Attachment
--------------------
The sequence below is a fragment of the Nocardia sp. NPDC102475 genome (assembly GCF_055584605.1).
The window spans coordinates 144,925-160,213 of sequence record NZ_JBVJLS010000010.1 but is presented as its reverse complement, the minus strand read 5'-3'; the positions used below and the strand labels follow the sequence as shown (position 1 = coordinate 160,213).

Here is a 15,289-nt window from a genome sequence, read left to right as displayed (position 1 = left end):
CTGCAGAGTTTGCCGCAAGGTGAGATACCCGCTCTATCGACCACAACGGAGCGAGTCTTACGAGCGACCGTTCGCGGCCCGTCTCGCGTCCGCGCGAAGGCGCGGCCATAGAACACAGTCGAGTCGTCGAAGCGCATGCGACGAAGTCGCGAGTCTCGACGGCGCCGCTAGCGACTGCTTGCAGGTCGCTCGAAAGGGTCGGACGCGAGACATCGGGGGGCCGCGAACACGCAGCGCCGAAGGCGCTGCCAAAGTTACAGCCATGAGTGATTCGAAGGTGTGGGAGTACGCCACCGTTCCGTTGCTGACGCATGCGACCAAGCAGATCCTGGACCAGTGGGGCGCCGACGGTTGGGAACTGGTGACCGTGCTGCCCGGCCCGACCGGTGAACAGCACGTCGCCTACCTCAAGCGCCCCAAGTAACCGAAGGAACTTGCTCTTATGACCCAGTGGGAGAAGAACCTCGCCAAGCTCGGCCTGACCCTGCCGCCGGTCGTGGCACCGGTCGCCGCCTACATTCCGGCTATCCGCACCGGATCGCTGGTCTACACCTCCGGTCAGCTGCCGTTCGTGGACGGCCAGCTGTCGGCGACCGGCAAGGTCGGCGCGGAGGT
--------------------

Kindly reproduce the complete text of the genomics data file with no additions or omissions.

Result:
The sequence below is a fragment of the Nocardia sp. NPDC102475 genome (assembly GCF_055584605.1).
The window spans coordinates 144,925-160,213 of sequence record NZ_JBVJLS010000010.1 but is presented as its reverse complement, the minus strand read 5'-3'; the positions used below and the strand labels follow the sequence as shown (position 1 = coordinate 160,213).

Here is a 15,289-nt window from a genome sequence, read left to right as displayed (position 1 = left end):
CTGCAGAGTTTGCCGCAAGGTGAGATACCCGCTCTATCGACCACAACGGAGCGAGTCTTACGAGCGACCGTTCGCGGCCCGTCTCGCGTCCGCGCGAAGGCGCGGCCATAGAACACAGTCGAGTCGTCGAAGCGCATGCGACGAAGTCGCGAGTCTCGACGGCGCCGCTAGCGACTGCTTGCAGGTCGCTCGAAAGGGTCGGACGCGAGACATCGGGGGGCCGCGAACACGCAGCGCCGAAGGCGCTGCCAAAGTTACAGCCATGAGTGATTCGAAGGTGTGGGAGTACGCCACCGTTCCGTTGCTGACGCATGCGACCAAGCAGATCCTGGACCAGTGGGGCGCCGACGGTTGGGAACTGGTGACCGTGCTGCCCGGCCCGACCGGTGAACAGCACGTCGCCTACCTCAAGCGCCCCAAGTAACCGAAGGAACTTGCTCTTATGACCCAGTGGGAGAAGAACCTCGCCAAGCTCGGCCTGACCCTGCCGCCGGTCGTGGCACCGGTCGCCGCCTACATTCCGGCTATCCGCACCGGATCGCTGGTCTACACCTCCGGTCAGCTGCCGTTCGTGGACGGCCAGCTGTCGGCGACCGGCAAGGTCGGCGCGGAGGT